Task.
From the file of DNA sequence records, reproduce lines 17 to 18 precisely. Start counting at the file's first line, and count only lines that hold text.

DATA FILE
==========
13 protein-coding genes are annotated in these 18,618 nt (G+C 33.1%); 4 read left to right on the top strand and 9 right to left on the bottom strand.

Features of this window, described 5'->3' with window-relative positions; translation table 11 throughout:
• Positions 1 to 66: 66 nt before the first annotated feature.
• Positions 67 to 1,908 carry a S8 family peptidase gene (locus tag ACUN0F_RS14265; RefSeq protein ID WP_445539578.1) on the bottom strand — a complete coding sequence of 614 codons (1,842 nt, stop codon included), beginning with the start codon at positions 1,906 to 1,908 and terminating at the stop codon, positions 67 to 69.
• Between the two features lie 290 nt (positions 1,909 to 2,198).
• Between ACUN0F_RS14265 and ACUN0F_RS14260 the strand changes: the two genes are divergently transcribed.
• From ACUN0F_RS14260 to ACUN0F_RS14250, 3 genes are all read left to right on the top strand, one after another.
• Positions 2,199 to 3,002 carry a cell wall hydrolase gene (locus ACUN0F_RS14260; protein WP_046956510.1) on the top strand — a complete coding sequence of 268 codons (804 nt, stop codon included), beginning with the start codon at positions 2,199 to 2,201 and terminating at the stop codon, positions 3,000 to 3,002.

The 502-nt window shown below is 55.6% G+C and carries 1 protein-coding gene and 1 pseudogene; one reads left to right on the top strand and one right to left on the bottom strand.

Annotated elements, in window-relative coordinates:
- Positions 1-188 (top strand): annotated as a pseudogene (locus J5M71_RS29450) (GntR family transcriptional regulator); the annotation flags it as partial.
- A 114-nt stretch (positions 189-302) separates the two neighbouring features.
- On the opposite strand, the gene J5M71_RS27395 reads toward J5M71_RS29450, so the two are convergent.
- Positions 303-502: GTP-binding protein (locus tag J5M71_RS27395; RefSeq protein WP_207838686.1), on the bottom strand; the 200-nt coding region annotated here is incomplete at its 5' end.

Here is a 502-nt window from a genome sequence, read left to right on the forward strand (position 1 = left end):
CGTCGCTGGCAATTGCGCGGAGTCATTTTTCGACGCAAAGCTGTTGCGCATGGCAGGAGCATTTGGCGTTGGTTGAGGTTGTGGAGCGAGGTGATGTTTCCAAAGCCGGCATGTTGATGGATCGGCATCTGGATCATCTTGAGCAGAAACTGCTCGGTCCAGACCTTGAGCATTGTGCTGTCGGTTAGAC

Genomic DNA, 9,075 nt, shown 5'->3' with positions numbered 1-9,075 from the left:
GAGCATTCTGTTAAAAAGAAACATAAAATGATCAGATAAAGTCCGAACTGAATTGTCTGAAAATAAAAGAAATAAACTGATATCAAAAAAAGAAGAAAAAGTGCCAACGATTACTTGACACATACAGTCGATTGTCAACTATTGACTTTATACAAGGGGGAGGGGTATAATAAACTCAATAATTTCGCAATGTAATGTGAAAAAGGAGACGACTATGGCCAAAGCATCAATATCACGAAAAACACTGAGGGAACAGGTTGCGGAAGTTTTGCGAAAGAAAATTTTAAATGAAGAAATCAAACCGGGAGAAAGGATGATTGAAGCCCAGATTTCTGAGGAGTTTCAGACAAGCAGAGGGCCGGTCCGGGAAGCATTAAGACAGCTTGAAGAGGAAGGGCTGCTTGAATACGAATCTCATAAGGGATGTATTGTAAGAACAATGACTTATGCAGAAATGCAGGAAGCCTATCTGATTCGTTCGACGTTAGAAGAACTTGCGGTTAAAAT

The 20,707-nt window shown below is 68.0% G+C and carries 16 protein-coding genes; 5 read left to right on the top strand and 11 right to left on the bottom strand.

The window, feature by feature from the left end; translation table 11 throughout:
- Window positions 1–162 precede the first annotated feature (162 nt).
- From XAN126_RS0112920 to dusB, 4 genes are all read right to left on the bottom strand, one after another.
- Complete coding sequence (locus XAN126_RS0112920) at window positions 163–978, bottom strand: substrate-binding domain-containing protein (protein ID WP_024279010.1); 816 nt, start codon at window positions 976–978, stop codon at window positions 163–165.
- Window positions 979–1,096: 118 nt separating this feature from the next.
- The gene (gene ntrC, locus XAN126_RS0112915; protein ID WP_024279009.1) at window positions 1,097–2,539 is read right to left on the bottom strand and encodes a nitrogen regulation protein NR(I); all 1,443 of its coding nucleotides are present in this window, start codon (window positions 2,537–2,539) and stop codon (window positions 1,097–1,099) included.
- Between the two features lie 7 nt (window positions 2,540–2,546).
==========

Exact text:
Genomic DNA, 9,075 nt, shown 5'->3' with positions numbered 1-9,075 from the left:
GAGCATTCTGTTAAAAAGAAACATAAAATGATCAGATAAAGTCCGAACTGAATTGTCTGAAAATAAAAGAAATAAACTGATATCAAAAAAAGAAGAAAAAGTGCCAACGATTACTTGACACATACAGTCGATTGTCAACTATTGACTTTATACAAGGGGGAGGGGTATAATAAACTCAATAATTTCGCAATGTAATGTGAAAAAGGAGACGACTATGGCCAAAGCATCAATATCACGAAAAACACTGAGGGAACAGGTTGCGGAAGTTTTGCGAAAGAAAATTTTAAATGAAGAAATCAAACCGGGAGAAAGGATGATTGAAGCCCAGATTTCTGAGGAGTTTCAGACAAGCAGAGGGCCGGTCCGGGAAGCATTAAGACAGCTTGAAGAGGAAGGGCTGCTTGAATACGAATCTCATAAGGGATGTATTGTAAGAACAATGACTTATGCAGAAATGCAGGAAGCCTATCTGATTCGTTCGACGTTAGAAGAACTTGCGGTTAAAAT